There will be a higher voltage reading when the sensor is closer to the surface, because the infared light bounding back will be stronger the less distance it has to travel.

Exercise: Have your students use the multimeter to measure the voltage from their IR sensors at different distances away from the floor or their desks. This video an example of students doing this. Either on a piece of graph paper or in an Excel spreadsheet, have them record and plot this data with “height above ground (cm)” as the x-axis and “IR sensor voltage (V)” as the y-axis to identify a relationship between the two variables (they will come out to be the inverse transform). Then, they can calculate the distance between the surface and the sensor by using only the voltage.

### Main Lesson

Modified 2020-09-03 by Garrett Warren

Analyze the Data

1. Have students analyze their own graphs to try and find a trend in the data. Encourage note taking and group collaboration on this, since they should all have similar data points.

What does the graph show about the uses and limitations of the IR sensor?

1. Pull up your own graph of IR values to show students. Ask your students about various points and see if they compare to yours to show that students’ values may be different.

A particular voltage has at least two potential distances associated with it. Point out that the sensor stops working past a certain distance.

1. Emphasize that we have to make the assumption that the sensor is within the useful range, and that we have to enforce that it stays within that range when flying, so there will be a height limit when flying the actual drone.

2. Present the _voltage vs distance) graphs in the IR sensor data sheet. The data sheet is like an instruction book for a sensor: it contains information about the sensor written by the designer. By familiarizing students with the data sheet for the IR sensor, the goal is to promote students’ self-efficacy to learn about other sensors on the drone and on other robots.

3. Finally, use the linearization shown in the data sheet (voltage vs. inverse distance) to find the actual mathematical relationship between voltage and distance. Highlight that the data takes on the shape of 1/x, and then show a graph of voltage vs 1/distance.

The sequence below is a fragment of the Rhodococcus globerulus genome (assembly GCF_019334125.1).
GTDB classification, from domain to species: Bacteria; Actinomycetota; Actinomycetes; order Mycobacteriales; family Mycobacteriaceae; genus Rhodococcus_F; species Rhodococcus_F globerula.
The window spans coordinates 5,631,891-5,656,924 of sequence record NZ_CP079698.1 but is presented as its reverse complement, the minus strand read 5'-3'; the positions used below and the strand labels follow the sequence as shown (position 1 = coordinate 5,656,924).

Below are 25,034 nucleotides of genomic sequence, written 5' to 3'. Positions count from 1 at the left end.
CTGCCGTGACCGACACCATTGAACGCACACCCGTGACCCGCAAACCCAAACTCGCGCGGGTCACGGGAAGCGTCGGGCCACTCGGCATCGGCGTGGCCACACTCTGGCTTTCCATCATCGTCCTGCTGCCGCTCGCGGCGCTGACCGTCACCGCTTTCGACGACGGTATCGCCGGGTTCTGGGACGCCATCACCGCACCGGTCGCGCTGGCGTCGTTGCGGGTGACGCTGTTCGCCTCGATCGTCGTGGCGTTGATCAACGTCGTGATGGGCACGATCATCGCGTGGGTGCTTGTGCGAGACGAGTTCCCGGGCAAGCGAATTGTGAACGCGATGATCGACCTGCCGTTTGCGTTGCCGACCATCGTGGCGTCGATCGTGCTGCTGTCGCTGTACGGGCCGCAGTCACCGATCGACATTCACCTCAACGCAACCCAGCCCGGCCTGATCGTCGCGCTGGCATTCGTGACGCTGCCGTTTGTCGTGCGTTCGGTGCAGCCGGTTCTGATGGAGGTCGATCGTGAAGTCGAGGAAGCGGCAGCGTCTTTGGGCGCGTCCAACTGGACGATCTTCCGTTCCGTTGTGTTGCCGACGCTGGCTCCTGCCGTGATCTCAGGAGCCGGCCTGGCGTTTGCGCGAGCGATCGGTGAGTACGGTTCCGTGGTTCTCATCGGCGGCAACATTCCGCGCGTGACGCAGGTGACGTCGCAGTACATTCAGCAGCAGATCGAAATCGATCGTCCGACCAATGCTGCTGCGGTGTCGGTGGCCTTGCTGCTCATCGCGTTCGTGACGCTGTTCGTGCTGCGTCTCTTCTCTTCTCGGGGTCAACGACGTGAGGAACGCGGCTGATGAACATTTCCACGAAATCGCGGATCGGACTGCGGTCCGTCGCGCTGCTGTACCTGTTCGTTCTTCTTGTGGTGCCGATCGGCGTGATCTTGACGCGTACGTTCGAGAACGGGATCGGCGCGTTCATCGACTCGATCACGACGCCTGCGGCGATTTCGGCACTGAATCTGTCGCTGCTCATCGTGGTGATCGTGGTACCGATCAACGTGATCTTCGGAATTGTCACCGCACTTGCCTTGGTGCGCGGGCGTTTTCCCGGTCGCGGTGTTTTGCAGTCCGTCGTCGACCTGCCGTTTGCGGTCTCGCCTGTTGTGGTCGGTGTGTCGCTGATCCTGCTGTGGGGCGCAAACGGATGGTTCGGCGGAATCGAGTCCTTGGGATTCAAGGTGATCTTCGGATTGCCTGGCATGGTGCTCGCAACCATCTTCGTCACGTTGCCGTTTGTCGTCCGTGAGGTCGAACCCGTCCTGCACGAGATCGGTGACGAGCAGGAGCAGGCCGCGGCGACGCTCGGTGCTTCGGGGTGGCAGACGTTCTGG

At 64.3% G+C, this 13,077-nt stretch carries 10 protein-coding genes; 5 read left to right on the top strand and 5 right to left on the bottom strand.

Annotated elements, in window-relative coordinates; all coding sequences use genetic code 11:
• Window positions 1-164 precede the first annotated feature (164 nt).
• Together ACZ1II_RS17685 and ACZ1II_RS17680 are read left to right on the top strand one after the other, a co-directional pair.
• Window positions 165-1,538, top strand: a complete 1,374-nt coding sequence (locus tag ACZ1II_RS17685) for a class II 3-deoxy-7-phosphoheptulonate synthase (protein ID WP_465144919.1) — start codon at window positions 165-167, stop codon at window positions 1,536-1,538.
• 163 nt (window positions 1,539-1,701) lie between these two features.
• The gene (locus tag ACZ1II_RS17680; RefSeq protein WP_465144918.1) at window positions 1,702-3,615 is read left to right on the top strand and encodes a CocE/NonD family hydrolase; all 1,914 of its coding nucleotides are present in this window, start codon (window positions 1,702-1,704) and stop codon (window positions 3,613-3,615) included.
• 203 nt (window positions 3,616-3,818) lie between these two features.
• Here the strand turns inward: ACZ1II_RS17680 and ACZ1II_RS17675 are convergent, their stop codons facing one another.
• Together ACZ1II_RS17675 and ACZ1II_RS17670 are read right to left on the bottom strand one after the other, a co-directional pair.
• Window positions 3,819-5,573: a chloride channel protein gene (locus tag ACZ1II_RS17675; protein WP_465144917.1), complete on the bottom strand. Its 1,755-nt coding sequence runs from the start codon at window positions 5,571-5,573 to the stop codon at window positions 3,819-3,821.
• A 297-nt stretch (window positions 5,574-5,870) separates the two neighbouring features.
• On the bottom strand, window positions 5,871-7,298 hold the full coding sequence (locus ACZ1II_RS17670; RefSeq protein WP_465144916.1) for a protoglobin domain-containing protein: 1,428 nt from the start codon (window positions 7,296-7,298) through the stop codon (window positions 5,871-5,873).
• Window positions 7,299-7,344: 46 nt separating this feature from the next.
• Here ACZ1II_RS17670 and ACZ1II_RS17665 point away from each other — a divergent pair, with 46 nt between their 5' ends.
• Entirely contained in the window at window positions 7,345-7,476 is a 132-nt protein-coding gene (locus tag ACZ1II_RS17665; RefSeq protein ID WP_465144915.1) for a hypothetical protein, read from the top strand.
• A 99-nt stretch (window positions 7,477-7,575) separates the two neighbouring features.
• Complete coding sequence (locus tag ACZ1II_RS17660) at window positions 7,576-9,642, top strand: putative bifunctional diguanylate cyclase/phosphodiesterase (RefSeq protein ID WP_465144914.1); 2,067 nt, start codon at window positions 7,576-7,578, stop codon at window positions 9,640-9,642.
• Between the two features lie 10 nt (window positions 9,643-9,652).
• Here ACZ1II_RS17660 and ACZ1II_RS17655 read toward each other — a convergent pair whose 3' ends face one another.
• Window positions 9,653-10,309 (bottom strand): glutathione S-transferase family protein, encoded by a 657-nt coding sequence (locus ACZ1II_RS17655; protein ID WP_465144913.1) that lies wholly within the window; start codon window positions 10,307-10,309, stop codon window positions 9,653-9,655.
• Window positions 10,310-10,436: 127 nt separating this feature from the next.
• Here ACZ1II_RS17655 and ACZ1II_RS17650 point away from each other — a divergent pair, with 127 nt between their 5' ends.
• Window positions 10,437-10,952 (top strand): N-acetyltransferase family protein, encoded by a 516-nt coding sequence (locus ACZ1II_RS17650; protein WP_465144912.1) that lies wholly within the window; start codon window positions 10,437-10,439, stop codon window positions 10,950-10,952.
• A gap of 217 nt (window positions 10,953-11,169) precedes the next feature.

``````Voltage = k/distance + p
``````

Exercise: Have your students convert their own plot to be voltage vs 1/distance to see how linear it is. Notice that there’s an offset towards the right side of the graph where 1/x is larger (distance to the sensor is smaller).

### Ending The Lesson

Modified 2020-09-03 by Garrett Warren

Exercise: Using their linear equations from the above activity, students can now predict Voltage based on a specific Height and vice versa by interpolating within the graph. Put different heights on the board and see who can calculate the Voltage first with the equation, and then have students test it on the actual IR sensor.

• Remind students that even though they used the equation of a line to interpolate and estimate certain voltages and distances, that there are specific nonlinearities of the IR sensor.

• Explain how they calibrated the readings by putting them into a graph so they can estimate data in the middle since sensors don’t provide readings in standardized units or scales. We will add an ADC (Analog-to-Digital Converter) to allow our Rasberry Pi to read distance from our IR sensor.

Useful Resources and References